Now that the HSE has updated its guidance though, for healthcare workers to wear masks in more situations – it’s unclear where all the masks are supposed to come from.
Fianna Fáil’s spokesperson on older people, Mary Butler TD, says the lack of appropriate PPE is causing fear among home care workers.
“Fear of the unknown, fear of unwitting contact with asymptomatic people, fear of infecting their families, and fear of working without proper PPE,” she said in a press release on 30 April.
Butler says supplies of PPE for care workers outside of hospital settings are patchy and that more needs to be done to support those workers.
In a 25 April survey of healthcare workers, 17 percent said they had no PPE, and a further 21 percent said they were running out of PPE.
The survey, conducted by HCA & Carers Ireland, which represents healthcare workers, gathered responses from 456 qualified carers and healthcare assistants, across public, private and voluntary settings.
Musgrave, of the HCCI, said the new HSE guidelines issued on 22 April “caused a bit of a challenge”. They came in suddenly and at one stage HCCI members only had around three days’ worth of masks in stock, he says.
However, this initial shortage has been resolved and the organisation is working with the HSE and Department of Health to resolve the ongoing supply needs, he says.
There’s also the issue of training: in the HCA & Carers survey, 31 percent of respondents said they had not had any Covid-19 training.
Musgrave, however, says HCCI members have rolled out specific training for all their workers since the pandemic started.
“Our members have been training staff on the PPE needed, and we are working to sort the final issues on managing PPE stock levels,” he says.
Who Is Responsible?
McConkey of the RCSI says home carers should be wearing masks, but “the challenge is – do the companies have access to the masks”?
Home-care companies should have been stockpiling PPE since the Covid-19 emergency first started in China back in January, he says.
“By the end of January, beginning of February, lots of businesses and organisations were working through the nitty-gritty of contingency planning for this,” says McConkey.
Likewise, if staff have not been sufficiently trained or do not understand the guidelines coming from the HSE, then the companies being paid to provide the care must roll out training in a language that the workers can understand, he says.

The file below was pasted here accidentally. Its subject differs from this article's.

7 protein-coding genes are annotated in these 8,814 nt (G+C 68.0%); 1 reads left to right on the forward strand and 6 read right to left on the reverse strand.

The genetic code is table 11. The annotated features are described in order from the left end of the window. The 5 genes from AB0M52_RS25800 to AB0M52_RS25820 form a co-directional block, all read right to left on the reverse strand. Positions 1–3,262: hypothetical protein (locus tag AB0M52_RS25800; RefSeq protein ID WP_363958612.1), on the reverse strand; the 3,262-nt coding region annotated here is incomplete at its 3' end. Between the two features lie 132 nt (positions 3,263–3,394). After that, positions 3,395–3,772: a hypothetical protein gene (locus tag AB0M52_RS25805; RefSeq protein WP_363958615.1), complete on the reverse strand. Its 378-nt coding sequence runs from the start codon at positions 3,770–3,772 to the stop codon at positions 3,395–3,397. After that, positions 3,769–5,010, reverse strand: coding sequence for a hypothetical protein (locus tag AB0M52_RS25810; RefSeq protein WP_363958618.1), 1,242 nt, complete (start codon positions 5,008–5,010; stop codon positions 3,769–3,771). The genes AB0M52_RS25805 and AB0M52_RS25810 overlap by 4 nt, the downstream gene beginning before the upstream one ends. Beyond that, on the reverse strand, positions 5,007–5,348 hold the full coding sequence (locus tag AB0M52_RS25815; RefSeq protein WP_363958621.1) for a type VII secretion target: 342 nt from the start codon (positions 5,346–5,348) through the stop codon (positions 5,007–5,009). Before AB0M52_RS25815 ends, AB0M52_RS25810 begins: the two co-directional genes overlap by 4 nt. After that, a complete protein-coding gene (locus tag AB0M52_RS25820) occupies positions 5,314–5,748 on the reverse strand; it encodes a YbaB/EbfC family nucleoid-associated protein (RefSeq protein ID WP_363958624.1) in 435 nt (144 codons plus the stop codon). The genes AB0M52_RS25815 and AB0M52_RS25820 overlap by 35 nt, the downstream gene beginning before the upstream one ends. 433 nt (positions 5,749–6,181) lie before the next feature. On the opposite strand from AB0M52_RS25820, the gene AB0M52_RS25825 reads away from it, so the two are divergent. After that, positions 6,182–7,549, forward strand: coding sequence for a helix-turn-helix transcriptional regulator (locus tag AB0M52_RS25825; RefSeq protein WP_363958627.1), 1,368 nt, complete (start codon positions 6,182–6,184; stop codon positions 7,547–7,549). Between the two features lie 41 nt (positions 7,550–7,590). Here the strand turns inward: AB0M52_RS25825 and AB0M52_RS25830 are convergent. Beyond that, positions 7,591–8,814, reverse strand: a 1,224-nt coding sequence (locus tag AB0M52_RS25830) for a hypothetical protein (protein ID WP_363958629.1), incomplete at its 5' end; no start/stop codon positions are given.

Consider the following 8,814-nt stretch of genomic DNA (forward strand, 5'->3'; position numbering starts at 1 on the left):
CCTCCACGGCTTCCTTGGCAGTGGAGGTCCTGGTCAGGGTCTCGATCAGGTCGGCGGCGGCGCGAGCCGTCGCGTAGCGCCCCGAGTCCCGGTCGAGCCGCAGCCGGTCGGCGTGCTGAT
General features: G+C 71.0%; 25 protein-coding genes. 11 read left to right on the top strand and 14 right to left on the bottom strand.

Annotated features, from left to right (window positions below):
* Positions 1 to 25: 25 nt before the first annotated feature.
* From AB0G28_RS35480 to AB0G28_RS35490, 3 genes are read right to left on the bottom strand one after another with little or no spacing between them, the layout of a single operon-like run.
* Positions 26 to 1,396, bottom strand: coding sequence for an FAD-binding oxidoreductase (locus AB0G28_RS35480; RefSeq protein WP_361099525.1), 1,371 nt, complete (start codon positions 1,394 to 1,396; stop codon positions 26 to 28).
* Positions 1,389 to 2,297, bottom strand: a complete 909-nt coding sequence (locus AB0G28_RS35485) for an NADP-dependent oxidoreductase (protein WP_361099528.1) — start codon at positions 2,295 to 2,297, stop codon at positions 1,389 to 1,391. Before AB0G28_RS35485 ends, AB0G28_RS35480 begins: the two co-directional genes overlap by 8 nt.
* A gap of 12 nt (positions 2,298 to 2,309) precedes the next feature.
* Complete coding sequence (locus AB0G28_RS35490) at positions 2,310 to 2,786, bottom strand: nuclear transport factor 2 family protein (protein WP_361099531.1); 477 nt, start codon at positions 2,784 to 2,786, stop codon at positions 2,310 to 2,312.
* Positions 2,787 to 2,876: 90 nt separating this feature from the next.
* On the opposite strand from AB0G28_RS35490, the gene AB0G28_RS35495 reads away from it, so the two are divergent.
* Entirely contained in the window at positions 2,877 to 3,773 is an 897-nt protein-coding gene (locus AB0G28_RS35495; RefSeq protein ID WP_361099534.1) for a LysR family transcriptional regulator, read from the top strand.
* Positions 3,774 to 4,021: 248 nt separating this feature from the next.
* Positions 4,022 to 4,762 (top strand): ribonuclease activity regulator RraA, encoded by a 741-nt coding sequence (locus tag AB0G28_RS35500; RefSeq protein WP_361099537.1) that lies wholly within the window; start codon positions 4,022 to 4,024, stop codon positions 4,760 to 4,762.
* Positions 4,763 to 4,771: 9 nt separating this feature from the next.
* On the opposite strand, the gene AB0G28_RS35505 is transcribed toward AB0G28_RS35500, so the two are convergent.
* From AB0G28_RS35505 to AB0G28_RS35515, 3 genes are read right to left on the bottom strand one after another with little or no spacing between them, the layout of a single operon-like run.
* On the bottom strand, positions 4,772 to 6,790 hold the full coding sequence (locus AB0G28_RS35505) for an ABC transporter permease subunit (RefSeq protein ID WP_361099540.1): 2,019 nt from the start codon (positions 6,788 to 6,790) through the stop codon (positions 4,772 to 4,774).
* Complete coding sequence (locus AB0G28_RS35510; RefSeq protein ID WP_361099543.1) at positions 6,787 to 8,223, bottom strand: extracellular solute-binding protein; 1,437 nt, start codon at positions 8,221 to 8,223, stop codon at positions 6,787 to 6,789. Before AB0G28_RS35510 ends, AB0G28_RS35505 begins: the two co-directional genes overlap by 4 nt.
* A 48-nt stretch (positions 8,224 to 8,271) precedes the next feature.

“It is the duty of the employer to give sufficient training,” McConkey says.
So has the HSE been working to ensure that private companies providing care in the community are compliant with the new advice for healthcare workers?
“The spread of Covid-19 is posing significant challenges for many areas of our Older People Services, including Home Support Services,” an HSE spokesperson said.
In light of those challenges, and the social-distancing and cocooning guidelines, “the HSE has had to reassess its operation of Home Support Services nationally, to ensure that the assessed needs of those clients with the highest priority are met”, they said.
On 24 March, Sinn Féin TD Louise O’Reilly raised the issue of PPE for home carers and called for companies in Ireland to temporarily switch to producing essential PPE.
The HSE and Department of Health didn’t respond to queries about whether any progress has been made on getting more PPE produced in Ireland.
Twenty-nine percent of all confirmed cases of Covid-19 in Ireland are healthcare workers, according to official figures. It is unknown how many home carers have contracted the virus.
Musgrave, of the HCCI, says that of their 20,000 home-care clients, just 58 have tested positive for the virus.
There are no clusters of cases among home carers or their clients, according to McConkey of the RCSI. “So far, I believe – and I get to see some of the data – that it hasn’t happened yet.”
However, “this Covid-19 is going to be with us for a few years, so next month it could be in the home care setting,” he says.
It is sensible to look at where the future challenges could lie, he says.